Context Both comorbid conditions and functional measures predict mortality in older adults, but few prognostic indexes combine both classes of predictors. Combining easily obtained measures into an accurate predictive model could be useful to clinicians advising patients, as well as policy makers and epidemiologists interested in risk adjustment.
Objective To develop and validate a prognostic index for 4-year mortality using information that can be obtained from patient report.
Design, Setting, and Participants Using the 1998 wave of the Health and Retirement Study (HRS), a population-based study of community-dwelling US adults older than 50 years, we developed the prognostic index from 11 701 individuals and validated the index with 8009. Individuals were asked about their demographic characteristics, whether they had specific diseases, and whether they had difficulty with a series of functional measures. We identified variables independently associated with mortality and weighted the variables to create a risk index.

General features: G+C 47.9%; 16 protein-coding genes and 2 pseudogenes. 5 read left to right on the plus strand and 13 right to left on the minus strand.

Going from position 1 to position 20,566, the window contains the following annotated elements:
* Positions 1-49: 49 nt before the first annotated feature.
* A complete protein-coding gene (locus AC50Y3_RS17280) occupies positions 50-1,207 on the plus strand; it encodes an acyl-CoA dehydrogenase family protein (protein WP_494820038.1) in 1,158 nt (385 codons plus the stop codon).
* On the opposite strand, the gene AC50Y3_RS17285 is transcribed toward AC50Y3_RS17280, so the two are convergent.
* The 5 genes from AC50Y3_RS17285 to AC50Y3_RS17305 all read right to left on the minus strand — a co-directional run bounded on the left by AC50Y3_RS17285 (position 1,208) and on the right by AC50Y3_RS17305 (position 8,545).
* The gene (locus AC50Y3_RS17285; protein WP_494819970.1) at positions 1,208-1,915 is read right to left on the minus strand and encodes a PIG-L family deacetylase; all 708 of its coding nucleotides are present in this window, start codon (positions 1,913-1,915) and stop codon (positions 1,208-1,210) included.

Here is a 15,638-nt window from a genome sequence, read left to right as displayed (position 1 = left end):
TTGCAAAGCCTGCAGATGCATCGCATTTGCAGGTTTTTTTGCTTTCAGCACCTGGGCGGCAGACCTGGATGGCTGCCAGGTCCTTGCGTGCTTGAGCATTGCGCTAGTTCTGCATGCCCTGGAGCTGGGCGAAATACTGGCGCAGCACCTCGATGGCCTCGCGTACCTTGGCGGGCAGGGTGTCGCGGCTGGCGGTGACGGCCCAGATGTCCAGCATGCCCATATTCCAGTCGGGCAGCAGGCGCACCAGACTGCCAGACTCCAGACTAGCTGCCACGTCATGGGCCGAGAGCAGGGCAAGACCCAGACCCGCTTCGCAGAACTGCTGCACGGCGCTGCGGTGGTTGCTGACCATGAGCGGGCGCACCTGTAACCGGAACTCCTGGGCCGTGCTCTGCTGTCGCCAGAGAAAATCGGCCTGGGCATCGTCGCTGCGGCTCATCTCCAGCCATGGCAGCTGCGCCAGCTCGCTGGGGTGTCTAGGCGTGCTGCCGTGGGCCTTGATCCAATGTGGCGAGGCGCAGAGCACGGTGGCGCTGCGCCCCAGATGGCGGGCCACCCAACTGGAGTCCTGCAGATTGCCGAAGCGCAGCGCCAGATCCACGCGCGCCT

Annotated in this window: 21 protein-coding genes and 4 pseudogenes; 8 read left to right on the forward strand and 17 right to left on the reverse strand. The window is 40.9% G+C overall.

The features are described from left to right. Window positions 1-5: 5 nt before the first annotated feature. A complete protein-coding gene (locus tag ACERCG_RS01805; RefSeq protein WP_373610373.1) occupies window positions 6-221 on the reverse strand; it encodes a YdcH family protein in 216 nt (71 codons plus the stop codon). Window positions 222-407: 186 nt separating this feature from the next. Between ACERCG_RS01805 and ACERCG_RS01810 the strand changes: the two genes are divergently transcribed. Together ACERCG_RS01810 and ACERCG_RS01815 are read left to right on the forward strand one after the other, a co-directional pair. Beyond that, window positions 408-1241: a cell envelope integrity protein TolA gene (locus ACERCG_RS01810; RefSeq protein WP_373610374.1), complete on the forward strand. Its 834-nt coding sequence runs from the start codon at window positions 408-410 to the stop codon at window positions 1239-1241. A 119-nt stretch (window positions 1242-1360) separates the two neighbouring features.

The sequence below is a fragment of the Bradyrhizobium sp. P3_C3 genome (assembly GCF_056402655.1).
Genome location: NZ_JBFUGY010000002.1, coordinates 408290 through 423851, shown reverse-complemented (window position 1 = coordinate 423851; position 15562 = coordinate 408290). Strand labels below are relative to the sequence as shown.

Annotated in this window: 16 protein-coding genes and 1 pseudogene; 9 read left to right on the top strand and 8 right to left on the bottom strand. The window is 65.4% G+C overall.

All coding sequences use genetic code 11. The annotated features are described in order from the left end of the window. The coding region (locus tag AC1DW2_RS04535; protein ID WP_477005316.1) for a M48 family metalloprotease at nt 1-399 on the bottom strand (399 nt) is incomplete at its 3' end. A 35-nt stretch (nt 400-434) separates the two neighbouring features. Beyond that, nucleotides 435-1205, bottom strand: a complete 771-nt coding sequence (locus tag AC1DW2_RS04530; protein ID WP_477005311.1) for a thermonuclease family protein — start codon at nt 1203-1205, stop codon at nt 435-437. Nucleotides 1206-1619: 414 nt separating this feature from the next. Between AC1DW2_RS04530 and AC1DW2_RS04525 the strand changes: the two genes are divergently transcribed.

Main Outcome Measure Death by December 31, 2002.
Results The overall response rate was 81%. During the 4-year follow-up, there were 1361 deaths (12%) in the development cohort and 1072 deaths (13%) in the validation cohort. Twelve independent predictors of mortality were identified: 2 demographic variables (age: 60-64 years, 1 point; 65-69 years, 2 points; 70-74 years, 3 points; 75-79 years, 4 points; 80-84 years, 5 points, >85 years, 7 points and male sex, 2 points), 6 comorbid conditions (diabetes, 1 point; cancer, 2 points; lung disease, 2 points; heart failure, 2 points; current tobacco use, 2 points; and body mass index <25, 1 point), and difficulty with 4 functional variables (bathing, 2 points; walking several blocks, 2 points; managing money, 2 points, and pushing large objects, 1 point. Scores on the risk index were strongly associated with 4-year mortality in the validation cohort, with 0 to 5 points predicting a less than 4% risk, 6 to 9 points predicting a 15% risk, 10 to 13 points predicting a 42% risk, and 14 or more points predicting a 64% risk. The risk index showed excellent discrimination with a c statistic of 0.84 in the development cohort and 0.82 in the validation cohort.
Conclusion This prognostic index, incorporating age, sex, self-reported comorbid conditions, and functional measures, accurately stratifies community-dwelling older adults into groups at varying risk of mortality.